Posts tagged OCaml

Creating Static Linux Binaries in OCaml

Creating truly static binaries for Linux like golang is a capability that is occasionally useful. I’ve seen questions about it on IRC a few times, and I’ve personally found this approach is particularly useful when deploying to environments where installing libraries isn’t easy, such as AWS Lambda. Unfortunately for me, the approach that I will explain in this article wasn’t as approachable. So I’ve prepared a quick tutorial on how to easily create a static binary in OCaml and test it.

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Monadic Generators in OCaml

Generators are one of those features that have been heavily popularized by today’s fashionable languages such as Python and ES6. So it’s not the first time I’ve encountered programmers who are curious about OCaml bring up with questions along the lines of:

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Cohttp Packaging Breakage Ahead

As a follow up to my previous post regarding optional dependencies, I’d like to expand on how my advice will be followed in practice in the context of the cohttp library.

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Optional Dependencies Considered Harmful

This will be a short PSA to opam package maintainers to avoid spurious optional dependencies. At this point, I think this is all relatively common knowledge. But open source maintainers are as a rule busy people, and without much encouragement, they end up dragging their feet. Therefore I hope this post can be a useful reminder of the negative effects of optional dependencies and what can be done to avoid them.

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Free Monads in the Wild - OCaml Edition

OCaml programmers don’t seem to resort to free monads much. I like to imagine that this is the case because we’re a practical bunch. But it could simply be that this technique like other monads is a bit heavyweight syntactically, let alone the performance implications it might have.

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Publishing an OPAM Package - a Checklist

The process of publishing an opam package has come a long way from its modest beginnings. Nevertheless the opam team deserves praise for choosing an extremely simple and flexible model for contribution - the git commit. To me that explains how it aged gracefully with improvements such as:

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Scrap your Camlp4

ppx has been out for a while but it seems like the community has been taking its time transitioning away from camlp4. There’s probably a couple of reasons for that:

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Type Safe Routing - Baby Steps

Type safe routing means different things to different people. So let’s start by clarifying the intended meaning in this post. There are 2 widely used definitions:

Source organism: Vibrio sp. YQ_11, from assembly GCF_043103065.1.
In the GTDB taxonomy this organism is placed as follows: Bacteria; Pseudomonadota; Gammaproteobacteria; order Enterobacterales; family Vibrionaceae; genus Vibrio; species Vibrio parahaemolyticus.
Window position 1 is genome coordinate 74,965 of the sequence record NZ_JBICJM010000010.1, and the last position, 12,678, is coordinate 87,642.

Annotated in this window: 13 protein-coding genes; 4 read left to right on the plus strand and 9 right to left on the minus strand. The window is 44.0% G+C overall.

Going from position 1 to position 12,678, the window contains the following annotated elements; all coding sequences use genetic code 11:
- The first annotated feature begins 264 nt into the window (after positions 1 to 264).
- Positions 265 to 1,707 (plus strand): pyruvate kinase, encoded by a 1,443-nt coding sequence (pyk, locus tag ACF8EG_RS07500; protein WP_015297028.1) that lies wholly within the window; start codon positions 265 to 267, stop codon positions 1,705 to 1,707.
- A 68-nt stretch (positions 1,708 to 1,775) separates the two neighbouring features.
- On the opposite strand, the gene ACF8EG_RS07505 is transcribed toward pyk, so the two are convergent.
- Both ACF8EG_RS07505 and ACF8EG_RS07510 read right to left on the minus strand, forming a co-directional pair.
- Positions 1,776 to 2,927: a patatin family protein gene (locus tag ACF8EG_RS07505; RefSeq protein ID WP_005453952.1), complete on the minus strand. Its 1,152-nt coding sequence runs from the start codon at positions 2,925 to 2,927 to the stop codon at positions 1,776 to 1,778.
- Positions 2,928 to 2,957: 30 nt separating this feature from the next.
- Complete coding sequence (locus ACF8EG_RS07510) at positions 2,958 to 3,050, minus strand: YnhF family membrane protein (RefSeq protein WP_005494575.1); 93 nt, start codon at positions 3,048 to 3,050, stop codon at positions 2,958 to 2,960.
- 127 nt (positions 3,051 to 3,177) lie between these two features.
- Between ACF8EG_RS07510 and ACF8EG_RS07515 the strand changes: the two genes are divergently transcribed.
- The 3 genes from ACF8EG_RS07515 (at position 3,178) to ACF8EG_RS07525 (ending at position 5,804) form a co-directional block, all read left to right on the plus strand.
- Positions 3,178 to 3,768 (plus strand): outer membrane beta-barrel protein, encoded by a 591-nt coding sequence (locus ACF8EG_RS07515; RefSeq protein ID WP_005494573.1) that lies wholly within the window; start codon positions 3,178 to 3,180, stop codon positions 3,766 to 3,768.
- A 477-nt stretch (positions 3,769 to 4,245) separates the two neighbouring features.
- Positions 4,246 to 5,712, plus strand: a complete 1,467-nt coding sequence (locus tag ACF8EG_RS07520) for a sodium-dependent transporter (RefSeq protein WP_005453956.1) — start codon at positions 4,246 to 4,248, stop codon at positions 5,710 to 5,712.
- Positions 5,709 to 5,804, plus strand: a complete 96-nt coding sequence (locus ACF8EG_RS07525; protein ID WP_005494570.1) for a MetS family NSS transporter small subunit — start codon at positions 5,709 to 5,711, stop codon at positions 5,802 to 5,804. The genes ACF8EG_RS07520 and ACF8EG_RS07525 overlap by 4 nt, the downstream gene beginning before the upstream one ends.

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Abandoning Async

There is an old and great schism in the OCaml community. The schism is between two concurrency libraries - Async and Lwt. As usual for these things, the two are very similar, and outsiders would wonder what the big deal is about. The fundamental problem of course is that they’re mutually incompatible. The result of this is a split OCaml world with almost no interoperability, and duplication of efforts.

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Introducing Humane-re

OCaml is my favorite language, but one area where it (its tools rather) often falls short in practice is common string handling tasks where regular expressions are often involved. The kind of stuff that Awk and and scripting languages often get praised for. In other words, not getting in the way and allowing to get the job done with minimal boilerplate.

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Middleware in Opium

In my previous post I’ve introduced opium in a beginner friendly way, while in this post I’ll try to show something that’s a little more interesting to experienced OCaml programmers or those are well versed with protocols such as Rack, WSGI, Ring, from Ruby, Python, Clojure respectively.

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Introducing Opium

One itch that I usually need to scratch is setting up quick and dirty REST API’s - preferably in OCaml. OCaml does have a few options for web development but I found them to be not so great fits for my needs. To summarize:

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Benchmarking OCaml Json Libraries

According to opam OCaml has 2 popular libraries for parsing json:

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Lru Cache With a Memcache-Like Interface

Lately, I’ve been messing around with Janestreet’s core and async libraries by reimplementing an old interview question that has been posed to me before. The problem statement itself is from my memory alone so this isn’t 100% what I’ve been asked but it should be extremely close.

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